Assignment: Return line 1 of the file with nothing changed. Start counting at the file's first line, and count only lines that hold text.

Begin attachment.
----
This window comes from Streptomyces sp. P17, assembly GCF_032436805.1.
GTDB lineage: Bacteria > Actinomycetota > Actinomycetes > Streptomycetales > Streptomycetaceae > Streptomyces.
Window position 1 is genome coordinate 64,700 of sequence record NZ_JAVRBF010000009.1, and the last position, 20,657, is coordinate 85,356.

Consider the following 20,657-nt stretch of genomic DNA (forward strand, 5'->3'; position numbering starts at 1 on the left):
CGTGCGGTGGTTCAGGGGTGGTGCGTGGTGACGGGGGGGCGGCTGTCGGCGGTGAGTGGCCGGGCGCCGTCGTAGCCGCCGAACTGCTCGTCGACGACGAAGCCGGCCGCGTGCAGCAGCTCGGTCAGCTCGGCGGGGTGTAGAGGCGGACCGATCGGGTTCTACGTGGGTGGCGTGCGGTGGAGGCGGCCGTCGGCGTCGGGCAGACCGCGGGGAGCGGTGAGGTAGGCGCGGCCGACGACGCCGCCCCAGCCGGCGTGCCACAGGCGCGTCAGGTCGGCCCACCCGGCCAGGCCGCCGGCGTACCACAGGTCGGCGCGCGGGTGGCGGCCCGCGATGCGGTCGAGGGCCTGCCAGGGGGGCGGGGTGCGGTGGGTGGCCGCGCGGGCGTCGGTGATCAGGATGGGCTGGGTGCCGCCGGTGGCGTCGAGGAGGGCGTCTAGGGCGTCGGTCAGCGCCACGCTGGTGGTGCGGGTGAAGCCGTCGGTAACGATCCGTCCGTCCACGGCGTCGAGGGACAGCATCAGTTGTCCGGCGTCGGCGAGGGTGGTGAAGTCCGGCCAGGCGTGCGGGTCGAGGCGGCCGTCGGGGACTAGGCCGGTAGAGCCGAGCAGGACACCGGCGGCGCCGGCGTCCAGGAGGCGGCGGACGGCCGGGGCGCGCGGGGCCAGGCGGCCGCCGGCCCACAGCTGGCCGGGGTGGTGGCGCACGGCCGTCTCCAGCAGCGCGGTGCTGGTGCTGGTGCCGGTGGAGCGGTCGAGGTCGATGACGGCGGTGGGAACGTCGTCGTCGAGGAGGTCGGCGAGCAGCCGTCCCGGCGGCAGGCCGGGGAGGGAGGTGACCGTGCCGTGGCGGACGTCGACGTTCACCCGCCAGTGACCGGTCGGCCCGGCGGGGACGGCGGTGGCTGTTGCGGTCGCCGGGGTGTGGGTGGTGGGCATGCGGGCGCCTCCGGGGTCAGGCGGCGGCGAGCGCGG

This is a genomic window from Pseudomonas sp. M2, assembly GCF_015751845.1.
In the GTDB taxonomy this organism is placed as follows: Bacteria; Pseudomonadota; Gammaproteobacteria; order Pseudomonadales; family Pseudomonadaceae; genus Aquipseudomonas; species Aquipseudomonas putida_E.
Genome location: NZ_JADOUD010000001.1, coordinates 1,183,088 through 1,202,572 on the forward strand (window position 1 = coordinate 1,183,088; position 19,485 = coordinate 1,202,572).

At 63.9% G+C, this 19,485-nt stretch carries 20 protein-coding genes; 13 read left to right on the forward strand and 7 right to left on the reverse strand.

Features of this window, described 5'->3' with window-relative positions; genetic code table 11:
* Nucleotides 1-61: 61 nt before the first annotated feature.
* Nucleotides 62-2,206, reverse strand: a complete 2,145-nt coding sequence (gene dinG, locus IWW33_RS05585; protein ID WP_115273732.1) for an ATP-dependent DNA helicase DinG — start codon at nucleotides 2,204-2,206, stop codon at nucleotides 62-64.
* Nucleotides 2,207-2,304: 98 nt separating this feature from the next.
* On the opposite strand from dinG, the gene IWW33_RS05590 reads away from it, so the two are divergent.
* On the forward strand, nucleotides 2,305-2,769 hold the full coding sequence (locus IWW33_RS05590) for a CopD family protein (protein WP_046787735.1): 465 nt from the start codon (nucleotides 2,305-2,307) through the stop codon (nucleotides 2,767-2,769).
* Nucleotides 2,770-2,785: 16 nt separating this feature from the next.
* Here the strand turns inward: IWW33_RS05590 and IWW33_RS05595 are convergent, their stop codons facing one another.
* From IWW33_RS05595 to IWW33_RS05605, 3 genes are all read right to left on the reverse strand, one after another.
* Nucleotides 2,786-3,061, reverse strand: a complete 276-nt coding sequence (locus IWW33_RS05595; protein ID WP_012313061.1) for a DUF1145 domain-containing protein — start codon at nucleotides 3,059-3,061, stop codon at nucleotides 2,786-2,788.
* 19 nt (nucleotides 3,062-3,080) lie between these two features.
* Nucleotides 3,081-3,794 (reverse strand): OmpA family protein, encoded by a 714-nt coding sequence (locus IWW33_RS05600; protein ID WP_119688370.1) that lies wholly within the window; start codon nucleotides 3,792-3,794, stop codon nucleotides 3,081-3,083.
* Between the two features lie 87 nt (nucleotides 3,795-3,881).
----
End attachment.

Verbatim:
This window comes from Streptomyces sp. P17, assembly GCF_032436805.1.